[The last newsletter saw me getting off a bus in Lijiang, Yunnan province, at the end of January. Spit had dried on my face but things were looking up.]
When I arrived in Lijiang, I formed an instant attachment to the place and decided that I would be staying put there for longer than the few days I had originally planned. The old town is a UNESCO Heritage site, a centre for the Naxi nationality. It is cobblestoned with courtyarded houses forming narrow alleys, and everywhere running water in the canals, clean but for the occasional lettuce leaf or other vegetable discarded while washing. There are trees, the backdrop of Jade Dragon Snow Mountain, and best of all, no motorized vehicles. No, perhaps even better: the sales people are low key. It's a great place to relax.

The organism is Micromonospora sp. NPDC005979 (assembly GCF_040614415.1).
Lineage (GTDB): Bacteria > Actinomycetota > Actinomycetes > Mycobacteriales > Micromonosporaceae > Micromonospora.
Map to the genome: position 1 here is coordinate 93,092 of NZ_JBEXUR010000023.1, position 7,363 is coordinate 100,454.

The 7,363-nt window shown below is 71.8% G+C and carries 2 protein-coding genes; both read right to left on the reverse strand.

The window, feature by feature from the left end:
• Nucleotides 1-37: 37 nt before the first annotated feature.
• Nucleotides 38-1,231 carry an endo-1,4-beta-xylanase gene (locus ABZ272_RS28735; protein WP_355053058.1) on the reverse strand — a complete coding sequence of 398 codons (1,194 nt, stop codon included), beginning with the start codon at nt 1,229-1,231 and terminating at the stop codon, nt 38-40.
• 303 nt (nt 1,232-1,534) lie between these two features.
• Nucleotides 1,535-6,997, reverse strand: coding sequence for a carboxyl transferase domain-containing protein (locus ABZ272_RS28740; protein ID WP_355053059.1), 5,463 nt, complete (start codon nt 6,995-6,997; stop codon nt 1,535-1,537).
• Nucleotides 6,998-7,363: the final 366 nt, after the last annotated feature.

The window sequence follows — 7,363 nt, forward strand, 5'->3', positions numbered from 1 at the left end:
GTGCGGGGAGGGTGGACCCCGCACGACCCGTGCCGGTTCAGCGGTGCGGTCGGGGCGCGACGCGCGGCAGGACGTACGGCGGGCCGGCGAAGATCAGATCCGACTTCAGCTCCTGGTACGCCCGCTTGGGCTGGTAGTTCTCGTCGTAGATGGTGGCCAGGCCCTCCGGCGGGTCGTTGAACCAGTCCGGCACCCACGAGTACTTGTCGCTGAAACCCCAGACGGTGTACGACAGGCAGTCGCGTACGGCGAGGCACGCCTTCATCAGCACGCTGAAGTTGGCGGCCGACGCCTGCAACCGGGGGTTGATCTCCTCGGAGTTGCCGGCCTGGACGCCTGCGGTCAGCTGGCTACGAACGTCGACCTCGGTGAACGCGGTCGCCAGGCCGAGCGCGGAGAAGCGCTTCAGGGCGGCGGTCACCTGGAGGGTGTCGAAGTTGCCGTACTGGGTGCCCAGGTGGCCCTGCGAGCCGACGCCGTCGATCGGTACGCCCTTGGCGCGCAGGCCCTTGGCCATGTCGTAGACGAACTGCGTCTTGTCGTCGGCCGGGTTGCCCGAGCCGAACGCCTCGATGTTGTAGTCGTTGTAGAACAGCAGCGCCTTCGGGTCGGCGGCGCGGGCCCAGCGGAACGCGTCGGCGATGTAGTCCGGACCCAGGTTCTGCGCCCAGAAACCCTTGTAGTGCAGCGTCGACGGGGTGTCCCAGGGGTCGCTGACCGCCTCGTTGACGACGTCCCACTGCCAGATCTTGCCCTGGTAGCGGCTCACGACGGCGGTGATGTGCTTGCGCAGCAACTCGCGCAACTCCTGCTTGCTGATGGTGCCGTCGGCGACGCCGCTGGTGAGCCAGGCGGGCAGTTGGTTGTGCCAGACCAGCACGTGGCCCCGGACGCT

After finding a place to stay, my first stop that sunny late afternoon was in an attractive cafe on the sunny side of a cobblestoned street, on a canal. The paper sign in pink highlighter pen identified it as the Prague Cafe, and inside, it was spacious and Scandinavian--all the furnishings were made of blond wood. There I ordered Orange Milk Tea, and enjoyed the chatter of the clientele, in a mixture of Chinese and English. The next day, I bought a Chinese-English dictionary and headed back for the cafe. As I passed it the two young proprietors were sunning outside. "Where are you going?" one of them asked. "Here!" I said. "Thank you!" they said. I ordered more orange milk tea and then asked if they or anyone they knew would be able to talk to me in Chinese for an hour or so a day. Jun Li said "mei you wenti!" (no problem!) and called her sister in from studying TOEFL on the steps outside. It was the beginning of a privileged relationship with these two, who had just opened their cafe a few days earlier. The first day I chatted with Yan Li for an hour and a half. I left dizzy with the fatigue of speaking Chinese and had to return directly to my dorm room for a nap. After that I went back every day, increasing my stamina to the point where I was spending whole days at the cafe, chatting, studying, reading. I ate meals with the two sisters (usually chao fan and soup; they didn't eat the Western food they served, although it was excellent). We went to a matinee of the latest movie from Beijing. We had a late night heart-to-heart about the problem of having two boyfriends at the same time. I changed the music, relit candles, and cleared the tables when it got busy. After the guesthouse beds were made (literally), I lived there. In short, I was a Prague Cafe groupie and I loved every minute of it. My Chinese improved rapidly.